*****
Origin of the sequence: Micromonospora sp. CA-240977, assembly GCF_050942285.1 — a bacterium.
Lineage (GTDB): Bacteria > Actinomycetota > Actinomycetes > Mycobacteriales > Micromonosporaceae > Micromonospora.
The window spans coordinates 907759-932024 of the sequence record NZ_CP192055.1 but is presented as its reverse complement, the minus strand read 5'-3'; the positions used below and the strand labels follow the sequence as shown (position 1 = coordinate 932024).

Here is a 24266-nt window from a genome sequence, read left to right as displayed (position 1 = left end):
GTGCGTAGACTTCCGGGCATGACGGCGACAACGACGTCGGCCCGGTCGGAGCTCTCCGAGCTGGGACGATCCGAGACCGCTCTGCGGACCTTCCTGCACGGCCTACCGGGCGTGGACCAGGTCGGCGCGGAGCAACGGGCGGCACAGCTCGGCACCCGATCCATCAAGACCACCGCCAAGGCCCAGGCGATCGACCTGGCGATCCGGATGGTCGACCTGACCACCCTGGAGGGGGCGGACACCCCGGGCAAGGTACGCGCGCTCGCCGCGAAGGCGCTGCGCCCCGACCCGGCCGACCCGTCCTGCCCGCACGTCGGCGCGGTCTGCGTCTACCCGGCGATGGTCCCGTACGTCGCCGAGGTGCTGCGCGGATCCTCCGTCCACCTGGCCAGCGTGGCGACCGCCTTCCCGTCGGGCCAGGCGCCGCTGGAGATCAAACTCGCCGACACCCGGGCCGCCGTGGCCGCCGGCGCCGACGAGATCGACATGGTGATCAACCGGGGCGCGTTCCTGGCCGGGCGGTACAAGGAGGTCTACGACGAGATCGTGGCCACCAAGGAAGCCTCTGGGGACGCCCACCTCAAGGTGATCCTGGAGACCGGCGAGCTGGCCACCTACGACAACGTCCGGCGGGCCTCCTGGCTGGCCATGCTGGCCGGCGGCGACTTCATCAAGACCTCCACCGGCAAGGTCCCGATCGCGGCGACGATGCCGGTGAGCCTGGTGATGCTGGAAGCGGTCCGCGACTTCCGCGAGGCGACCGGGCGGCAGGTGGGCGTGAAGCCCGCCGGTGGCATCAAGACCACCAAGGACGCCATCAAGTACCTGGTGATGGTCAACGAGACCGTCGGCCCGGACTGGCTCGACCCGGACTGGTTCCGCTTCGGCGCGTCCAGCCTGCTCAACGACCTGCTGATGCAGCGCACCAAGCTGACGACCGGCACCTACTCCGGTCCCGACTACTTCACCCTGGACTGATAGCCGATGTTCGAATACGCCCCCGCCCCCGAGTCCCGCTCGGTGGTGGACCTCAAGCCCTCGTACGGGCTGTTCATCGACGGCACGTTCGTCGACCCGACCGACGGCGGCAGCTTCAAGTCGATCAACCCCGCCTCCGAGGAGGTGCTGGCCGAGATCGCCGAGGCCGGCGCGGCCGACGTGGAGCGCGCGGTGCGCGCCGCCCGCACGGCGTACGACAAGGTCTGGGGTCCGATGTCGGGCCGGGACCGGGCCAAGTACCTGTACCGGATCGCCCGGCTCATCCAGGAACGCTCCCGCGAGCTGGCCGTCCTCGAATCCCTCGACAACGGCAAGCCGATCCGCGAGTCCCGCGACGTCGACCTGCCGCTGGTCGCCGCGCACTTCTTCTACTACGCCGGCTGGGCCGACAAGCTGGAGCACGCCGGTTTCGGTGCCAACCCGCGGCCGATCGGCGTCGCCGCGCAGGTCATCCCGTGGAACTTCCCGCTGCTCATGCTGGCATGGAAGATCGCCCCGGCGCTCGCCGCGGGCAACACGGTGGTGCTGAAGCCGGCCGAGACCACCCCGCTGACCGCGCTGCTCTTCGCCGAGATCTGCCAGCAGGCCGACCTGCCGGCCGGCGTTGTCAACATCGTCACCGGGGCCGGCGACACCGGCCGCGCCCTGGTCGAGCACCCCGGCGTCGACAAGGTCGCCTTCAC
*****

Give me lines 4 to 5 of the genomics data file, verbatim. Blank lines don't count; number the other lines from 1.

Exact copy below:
Here is a 24266-nt window from a genome sequence, read left to right as displayed (position 1 = left end):
GTGCGTAGACTTCCGGGCATGACGGCGACAACGACGTCGGCCCGGTCGGAGCTCTCCGAGCTGGGACGATCCGAGACCGCTCTGCGGACCTTCCTGCACGGCCTACCGGGCGTGGACCAGGTCGGCGCGGAGCAACGGGCGGCACAGCTCGGCACCCGATCCATCAAGACCACCGCCAAGGCCCAGGCGATCGACCTGGCGATCCGGATGGTCGACCTGACCACCCTGGAGGGGGCGGACACCCCGGGCAAGGTACGCGCGCTCGCCGCGAAGGCGCTGCGCCCCGACCCGGCCGACCCGTCCTGCCCGCACGTCGGCGCGGTCTGCGTCTACCCGGCGATGGTCCCGTACGTCGCCGAGGTGCTGCGCGGATCCTCCGTCCACCTGGCCAGCGTGGCGACCGCCTTCCCGTCGGGCCAGGCGCCGCTGGAGATCAAACTCGCCGACACCCGGGCCGCCGTGGCCGCCGGCGCCGACGAGATCGACATGGTGATCAACCGGGGCGCGTTCCTGGCCGGGCGGTACAAGGAGGTCTACGACGAGATCGTGGCCACCAAGGAAGCCTCTGGGGACGCCCACCTCAAGGTGATCCTGGAGACCGGCGAGCTGGCCACCTACGACAACGTCCGGCGGGCCTCCTGGCTGGCCATGCTGGCCGGCGGCGACTTCATCAAGACCTCCACCGGCAAGGTCCCGATCGCGGCGACGATGCCGGTGAGCCTGGTGATGCTGGAAGCGGTCCGCGACTTCCGCGAGGCGACCGGGCGGCAGGTGGGCGTGAAGCCCGCCGGTGGCATCAAGACCACCAAGGACGCCATCAAGTACCTGGTGATGGTCAACGAGACCGTCGGCCCGGACTGGCTCGACCCGGACTGGTTCCGCTTCGGCGCGTCCAGCCTGCTCAACGACCTGCTGATGCAGCGCACCAAGCTGACGACCGGCACCTACTCCGGTCCCGACTACTTCACCCTGGACTGATAGCCGATGTTCGAATACGCCCCCGCCCCCGAGTCCCGCTCGGTGGTGGACCTCAAGCCCTCGTACGGGCTGTTCATCGACGGCACGTTCGTCGACCCGACCGACGGCGGCAGCTTCAAGTCGATCAACCCCGCCTCCGAGGAGGTGCTGGCCGAGATCGCCGAGGCCGGCGCGGCCGACGTGGAGCGCGCGGTGCGCGCCGCCCGCACGGCGTACGACAAGGTCTGGGGTCCGATGTCGGGCCGGGACCGGGCCAAGTACCTGTACCGGATCGCCCGGCTCATCCAGGAACGCTCCCGCGAGCTGGCCGTCCTCGAATCCCTCGACAACGGCAAGCCGATCCGCGAGTCCCGCGACGTCGACCTGCCGCTGGTCGCCGCGCACTTCTTCTACTACGCCGGCTGGGCCGACAAGCTGGAGCACGCCGGTTTCGGTGCCAACCCGCGGCCGATCGGCGTCGCCGCGCAGGTCATCCCGTGGAACTTCCCGCTGCTCATGCTGGCATGGAAGATCGCCCCGGCGCTCGCCGCGGGCAACACGGTGGTGCTGAAGCCGGCCGAGACCACCCCGCTGACCGCGCTGCTCTTCGCCGAGATCTGCCAGCAGGCCGACCTGCCGGCCGGCGTTGTCAACATCGTCACCGGGGCCGGCGACACCGGCCGCGCCCTGGTCGAGCACCCCGGCGTCGACAAGGTCGCCTTCAC